Java methods that pass arguments/methods that have parameters

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Carrying a torch
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I can't wrap my head around methods being used that have parameters and that pass arguments. I've been struggling to understand wht anything needs to be in a parameter but it's a requirement for a task I'm doing.
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Strange5050
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Okay, look at it this way. We have a method that needs to check each value in an array. Look at the following:

Code:
bool HasHelloWorld(String[] wordArray) {
    foreach(word : wordArray) {
        if (word.equals("Hello World") {
            return true;
        }
    }
    return false;
}
In the above example, we have a method that takes an array as an argument/parameter. Meaning, that in our program we can pass any String array into it and get a result:

Code:
String[] myArray =  { "Bob", "John", "Ellie", "Billy" };
bool result = HasHelloWorld(myArray); // Will return false.

String[] mySecondArray = {"Apple", "Orange", "Hello World" };
result = HasHelloWorld(mySecondArray); // Will return true
The reason we need parameters is because oftentimes you'll need to re-use that piece of code. If we take the example above. Imagine I had 100 arrays I need to check for the phrase "Hello World". If I didn't have a parameterised method, I would be repeating the same code one hundred times. But, with a method and parameter I can do this:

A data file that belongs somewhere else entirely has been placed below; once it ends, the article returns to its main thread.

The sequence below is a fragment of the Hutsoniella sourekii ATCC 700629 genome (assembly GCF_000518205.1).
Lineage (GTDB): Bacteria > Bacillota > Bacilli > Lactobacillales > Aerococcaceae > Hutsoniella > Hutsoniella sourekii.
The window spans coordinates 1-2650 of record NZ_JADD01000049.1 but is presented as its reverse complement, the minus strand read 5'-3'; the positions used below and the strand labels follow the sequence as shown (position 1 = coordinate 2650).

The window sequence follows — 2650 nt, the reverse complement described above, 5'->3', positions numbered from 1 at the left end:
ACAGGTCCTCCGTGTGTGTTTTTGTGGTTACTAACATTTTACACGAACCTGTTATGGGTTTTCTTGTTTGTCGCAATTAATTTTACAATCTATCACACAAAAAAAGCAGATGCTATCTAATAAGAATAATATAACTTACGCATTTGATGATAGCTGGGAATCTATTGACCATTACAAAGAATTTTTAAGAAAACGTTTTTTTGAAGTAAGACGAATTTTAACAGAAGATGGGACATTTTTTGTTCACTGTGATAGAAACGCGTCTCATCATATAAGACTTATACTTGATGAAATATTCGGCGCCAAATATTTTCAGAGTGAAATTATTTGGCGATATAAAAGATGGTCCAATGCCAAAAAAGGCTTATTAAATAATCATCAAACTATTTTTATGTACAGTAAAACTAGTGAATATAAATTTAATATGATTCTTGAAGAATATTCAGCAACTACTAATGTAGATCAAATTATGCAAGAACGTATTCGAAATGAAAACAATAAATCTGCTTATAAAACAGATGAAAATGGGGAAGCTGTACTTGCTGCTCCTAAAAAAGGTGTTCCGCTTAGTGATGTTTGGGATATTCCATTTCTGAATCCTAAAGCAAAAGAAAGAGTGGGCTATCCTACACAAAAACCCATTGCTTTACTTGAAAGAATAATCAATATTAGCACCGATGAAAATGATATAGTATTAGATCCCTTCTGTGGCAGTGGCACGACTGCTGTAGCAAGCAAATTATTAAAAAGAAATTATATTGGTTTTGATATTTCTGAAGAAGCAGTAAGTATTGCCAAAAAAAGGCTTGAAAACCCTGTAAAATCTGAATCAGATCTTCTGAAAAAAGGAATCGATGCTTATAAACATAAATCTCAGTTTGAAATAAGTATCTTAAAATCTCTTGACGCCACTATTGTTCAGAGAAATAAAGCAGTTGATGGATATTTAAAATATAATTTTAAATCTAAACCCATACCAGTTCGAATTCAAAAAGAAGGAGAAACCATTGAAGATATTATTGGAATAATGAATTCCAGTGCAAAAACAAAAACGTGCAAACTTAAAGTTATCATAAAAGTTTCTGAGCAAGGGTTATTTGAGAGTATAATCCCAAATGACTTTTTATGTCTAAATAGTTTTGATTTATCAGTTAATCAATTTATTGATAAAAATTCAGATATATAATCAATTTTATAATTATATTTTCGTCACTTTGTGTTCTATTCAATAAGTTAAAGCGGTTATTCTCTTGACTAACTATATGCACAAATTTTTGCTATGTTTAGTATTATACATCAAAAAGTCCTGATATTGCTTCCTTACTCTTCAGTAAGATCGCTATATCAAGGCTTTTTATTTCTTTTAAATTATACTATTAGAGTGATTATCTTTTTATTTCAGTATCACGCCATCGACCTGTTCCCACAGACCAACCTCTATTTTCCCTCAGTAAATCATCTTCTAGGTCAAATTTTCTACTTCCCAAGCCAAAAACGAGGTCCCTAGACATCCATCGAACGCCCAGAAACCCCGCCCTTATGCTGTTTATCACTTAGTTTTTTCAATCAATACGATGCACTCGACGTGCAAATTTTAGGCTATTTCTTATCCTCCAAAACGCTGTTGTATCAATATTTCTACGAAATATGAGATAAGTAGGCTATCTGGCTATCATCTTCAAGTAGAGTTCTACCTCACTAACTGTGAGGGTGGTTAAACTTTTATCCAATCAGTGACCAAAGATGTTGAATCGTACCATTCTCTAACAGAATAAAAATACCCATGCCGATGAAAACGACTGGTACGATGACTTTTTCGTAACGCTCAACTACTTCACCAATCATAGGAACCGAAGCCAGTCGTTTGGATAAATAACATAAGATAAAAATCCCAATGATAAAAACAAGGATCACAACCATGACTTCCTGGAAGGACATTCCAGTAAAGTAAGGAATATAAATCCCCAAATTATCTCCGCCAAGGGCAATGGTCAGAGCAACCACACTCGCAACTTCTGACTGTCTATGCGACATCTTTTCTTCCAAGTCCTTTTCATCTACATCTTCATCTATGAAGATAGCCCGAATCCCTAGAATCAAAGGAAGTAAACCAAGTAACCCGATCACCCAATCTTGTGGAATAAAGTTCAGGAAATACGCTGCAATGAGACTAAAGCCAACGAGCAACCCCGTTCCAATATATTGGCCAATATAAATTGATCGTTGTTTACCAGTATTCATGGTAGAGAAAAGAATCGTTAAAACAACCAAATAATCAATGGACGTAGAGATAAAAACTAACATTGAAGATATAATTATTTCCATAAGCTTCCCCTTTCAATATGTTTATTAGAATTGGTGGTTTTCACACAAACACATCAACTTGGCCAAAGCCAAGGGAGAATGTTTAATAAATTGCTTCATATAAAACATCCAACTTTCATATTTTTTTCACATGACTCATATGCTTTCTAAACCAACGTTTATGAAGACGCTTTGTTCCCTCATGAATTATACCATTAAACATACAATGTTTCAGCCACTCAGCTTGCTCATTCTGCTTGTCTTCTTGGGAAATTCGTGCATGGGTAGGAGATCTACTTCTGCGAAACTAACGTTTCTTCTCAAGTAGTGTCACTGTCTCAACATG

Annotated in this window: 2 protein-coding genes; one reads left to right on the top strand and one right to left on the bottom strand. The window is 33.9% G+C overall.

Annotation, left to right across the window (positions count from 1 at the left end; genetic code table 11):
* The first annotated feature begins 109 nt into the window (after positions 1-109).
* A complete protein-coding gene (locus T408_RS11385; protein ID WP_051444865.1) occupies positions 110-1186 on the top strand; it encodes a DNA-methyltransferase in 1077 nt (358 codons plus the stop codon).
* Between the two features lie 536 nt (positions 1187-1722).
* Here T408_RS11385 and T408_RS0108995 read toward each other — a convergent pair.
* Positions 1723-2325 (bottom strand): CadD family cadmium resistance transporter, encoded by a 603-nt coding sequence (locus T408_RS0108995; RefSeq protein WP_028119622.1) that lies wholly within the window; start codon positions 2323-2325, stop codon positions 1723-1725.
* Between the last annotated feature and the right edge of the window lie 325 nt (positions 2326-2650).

Code:
foreach (array : myOneHunderedArrays) {
    bool result = HasHelloWorld(array);
    // do something with result
}
This way I can iterate through all 100 arrays and check for "Hello World" without repeating the same code hundreds of times, in only a couple of lines. Plus, methods are often used within classes in Java. So you don't have immediate access to the data you need to do something with anyway, meaning you need to write the logic accounting for some parameter that will be passed into it.